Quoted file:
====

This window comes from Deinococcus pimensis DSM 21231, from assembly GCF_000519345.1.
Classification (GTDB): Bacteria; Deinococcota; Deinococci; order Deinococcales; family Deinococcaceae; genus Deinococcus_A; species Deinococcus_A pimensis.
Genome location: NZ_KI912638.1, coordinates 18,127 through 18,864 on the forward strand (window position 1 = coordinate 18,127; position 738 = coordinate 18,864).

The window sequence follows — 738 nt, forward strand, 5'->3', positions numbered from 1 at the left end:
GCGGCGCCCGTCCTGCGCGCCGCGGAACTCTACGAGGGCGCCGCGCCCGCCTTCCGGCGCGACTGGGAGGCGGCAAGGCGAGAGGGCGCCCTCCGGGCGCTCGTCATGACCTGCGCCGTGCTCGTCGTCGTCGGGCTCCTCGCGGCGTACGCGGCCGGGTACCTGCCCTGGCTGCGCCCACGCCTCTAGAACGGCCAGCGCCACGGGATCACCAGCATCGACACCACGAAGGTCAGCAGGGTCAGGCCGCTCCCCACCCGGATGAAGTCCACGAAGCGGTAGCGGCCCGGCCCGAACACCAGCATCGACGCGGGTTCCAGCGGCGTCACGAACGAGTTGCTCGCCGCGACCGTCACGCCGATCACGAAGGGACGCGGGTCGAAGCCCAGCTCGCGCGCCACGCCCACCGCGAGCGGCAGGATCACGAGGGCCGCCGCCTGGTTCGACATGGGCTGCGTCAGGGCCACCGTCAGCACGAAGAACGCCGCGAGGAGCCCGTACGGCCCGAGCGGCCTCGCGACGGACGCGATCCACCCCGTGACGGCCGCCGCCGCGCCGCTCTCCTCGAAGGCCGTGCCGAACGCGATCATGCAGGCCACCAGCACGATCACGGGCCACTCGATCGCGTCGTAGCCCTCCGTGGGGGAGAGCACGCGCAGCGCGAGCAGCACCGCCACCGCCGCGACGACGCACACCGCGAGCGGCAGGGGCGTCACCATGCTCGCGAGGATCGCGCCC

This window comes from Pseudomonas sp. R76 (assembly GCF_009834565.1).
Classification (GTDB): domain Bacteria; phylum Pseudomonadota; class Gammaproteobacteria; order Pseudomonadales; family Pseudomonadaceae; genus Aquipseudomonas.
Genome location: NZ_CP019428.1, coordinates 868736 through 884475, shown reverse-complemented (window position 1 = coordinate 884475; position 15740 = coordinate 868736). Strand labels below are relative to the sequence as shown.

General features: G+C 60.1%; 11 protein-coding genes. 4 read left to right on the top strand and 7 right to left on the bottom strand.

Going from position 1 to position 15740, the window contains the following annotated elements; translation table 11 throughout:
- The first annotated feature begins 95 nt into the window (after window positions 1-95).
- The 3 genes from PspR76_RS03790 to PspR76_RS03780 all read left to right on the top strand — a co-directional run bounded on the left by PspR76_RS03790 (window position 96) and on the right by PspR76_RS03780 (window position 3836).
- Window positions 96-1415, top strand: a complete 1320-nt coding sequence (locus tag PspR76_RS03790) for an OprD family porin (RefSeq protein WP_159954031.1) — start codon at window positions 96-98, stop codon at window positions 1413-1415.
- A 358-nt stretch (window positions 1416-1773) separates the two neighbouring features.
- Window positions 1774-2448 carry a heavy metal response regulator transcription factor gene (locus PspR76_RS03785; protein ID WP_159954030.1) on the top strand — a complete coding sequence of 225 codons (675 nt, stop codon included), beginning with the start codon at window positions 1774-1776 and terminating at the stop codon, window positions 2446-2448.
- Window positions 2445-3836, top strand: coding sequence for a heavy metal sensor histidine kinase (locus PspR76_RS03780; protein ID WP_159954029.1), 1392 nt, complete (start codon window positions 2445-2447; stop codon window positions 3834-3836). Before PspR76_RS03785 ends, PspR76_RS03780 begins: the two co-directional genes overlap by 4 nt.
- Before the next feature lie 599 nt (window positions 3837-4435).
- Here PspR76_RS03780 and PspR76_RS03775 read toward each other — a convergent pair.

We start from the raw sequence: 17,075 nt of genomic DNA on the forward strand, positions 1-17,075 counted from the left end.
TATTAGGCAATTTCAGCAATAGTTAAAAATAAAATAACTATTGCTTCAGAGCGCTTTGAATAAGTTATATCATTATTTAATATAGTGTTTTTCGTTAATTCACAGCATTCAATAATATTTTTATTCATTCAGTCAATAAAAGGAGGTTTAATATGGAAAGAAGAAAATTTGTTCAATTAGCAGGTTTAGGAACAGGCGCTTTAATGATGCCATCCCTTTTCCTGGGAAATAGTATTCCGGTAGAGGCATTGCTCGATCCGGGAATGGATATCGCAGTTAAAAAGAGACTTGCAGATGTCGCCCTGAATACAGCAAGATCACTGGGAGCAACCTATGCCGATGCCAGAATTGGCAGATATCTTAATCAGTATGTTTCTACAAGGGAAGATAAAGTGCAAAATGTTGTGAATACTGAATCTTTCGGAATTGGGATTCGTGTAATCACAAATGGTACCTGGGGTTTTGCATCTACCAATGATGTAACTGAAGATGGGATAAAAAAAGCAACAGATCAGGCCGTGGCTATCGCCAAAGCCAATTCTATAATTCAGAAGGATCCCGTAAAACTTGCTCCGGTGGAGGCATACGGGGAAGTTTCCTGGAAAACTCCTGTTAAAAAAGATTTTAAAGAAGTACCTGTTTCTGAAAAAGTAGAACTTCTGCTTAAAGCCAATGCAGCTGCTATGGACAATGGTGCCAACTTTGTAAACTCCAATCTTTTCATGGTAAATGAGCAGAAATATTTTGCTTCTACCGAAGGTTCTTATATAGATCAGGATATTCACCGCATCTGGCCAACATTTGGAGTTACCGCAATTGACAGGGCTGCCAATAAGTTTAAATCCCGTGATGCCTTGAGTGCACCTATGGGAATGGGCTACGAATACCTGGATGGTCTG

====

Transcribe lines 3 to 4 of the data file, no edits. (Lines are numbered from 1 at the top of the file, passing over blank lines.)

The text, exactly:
Genome location: NZ_KI912638.1, coordinates 18,127 through 18,864 on the forward strand (window position 1 = coordinate 18,127; position 738 = coordinate 18,864).

The window sequence follows — 738 nt, forward strand, 5'->3', positions numbered from 1 at the left end: